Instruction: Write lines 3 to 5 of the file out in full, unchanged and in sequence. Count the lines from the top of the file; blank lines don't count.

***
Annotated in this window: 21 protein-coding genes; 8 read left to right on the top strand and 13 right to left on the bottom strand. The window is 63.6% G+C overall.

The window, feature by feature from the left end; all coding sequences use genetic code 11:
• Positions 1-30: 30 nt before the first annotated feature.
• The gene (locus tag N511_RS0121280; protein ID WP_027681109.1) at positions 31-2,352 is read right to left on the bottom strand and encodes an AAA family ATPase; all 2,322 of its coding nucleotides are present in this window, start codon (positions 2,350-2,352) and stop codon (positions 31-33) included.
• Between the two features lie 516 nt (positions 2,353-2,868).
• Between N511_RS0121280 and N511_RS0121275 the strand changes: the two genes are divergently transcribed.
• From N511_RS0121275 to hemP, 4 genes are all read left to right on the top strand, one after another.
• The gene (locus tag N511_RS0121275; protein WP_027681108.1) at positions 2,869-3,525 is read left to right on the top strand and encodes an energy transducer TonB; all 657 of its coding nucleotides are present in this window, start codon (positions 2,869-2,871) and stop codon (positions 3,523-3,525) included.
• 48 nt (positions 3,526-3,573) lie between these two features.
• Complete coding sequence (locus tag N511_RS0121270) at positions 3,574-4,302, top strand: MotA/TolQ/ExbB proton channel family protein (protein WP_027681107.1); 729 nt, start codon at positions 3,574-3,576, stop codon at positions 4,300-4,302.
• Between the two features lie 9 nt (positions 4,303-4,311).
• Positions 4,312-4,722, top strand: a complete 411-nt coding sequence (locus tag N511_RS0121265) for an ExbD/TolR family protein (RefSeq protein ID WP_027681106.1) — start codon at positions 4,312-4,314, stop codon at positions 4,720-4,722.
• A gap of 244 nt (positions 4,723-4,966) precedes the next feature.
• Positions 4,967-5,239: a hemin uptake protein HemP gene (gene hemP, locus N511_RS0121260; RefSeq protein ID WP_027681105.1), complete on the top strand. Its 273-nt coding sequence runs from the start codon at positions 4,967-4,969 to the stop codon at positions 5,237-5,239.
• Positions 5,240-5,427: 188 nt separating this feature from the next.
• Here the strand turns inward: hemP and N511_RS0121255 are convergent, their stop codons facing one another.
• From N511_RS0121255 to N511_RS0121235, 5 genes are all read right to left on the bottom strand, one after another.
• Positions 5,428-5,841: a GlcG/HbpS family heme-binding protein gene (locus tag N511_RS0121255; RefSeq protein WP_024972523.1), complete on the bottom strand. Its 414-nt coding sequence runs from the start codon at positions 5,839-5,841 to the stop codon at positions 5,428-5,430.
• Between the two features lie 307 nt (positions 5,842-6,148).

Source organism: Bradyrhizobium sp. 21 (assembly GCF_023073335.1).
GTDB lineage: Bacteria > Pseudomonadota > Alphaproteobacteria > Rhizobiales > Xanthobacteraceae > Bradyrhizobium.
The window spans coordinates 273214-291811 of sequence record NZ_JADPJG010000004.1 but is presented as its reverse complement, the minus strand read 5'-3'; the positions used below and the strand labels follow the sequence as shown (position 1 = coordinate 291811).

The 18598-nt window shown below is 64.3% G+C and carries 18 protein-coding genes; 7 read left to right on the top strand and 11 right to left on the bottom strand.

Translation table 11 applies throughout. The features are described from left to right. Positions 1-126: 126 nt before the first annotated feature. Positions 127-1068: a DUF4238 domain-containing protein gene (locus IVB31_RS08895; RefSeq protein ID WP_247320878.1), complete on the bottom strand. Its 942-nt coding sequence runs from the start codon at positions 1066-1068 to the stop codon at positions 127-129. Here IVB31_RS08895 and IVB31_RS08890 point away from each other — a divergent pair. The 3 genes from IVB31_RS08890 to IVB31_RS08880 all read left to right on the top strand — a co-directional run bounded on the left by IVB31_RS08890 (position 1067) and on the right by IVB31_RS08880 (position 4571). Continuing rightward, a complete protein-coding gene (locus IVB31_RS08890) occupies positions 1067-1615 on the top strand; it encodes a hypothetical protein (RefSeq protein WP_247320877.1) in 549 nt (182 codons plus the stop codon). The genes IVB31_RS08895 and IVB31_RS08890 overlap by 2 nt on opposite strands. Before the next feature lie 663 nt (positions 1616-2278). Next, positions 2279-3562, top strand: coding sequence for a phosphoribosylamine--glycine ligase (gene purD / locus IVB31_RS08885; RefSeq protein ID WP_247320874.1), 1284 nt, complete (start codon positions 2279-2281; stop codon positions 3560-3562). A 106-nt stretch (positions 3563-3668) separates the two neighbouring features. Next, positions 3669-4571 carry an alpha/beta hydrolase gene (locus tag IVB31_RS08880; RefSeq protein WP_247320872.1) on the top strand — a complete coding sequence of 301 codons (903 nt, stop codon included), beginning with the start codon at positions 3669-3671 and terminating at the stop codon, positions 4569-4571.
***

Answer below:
• Positions 1-30: 30 nt before the first annotated feature.
• The gene (locus tag N511_RS0121280; protein ID WP_027681109.1) at positions 31-2,352 is read right to left on the bottom strand and encodes an AAA family ATPase; all 2,322 of its coding nucleotides are present in this window, start codon (positions 2,350-2,352) and stop codon (positions 31-33) included.
• Between the two features lie 516 nt (positions 2,353-2,868).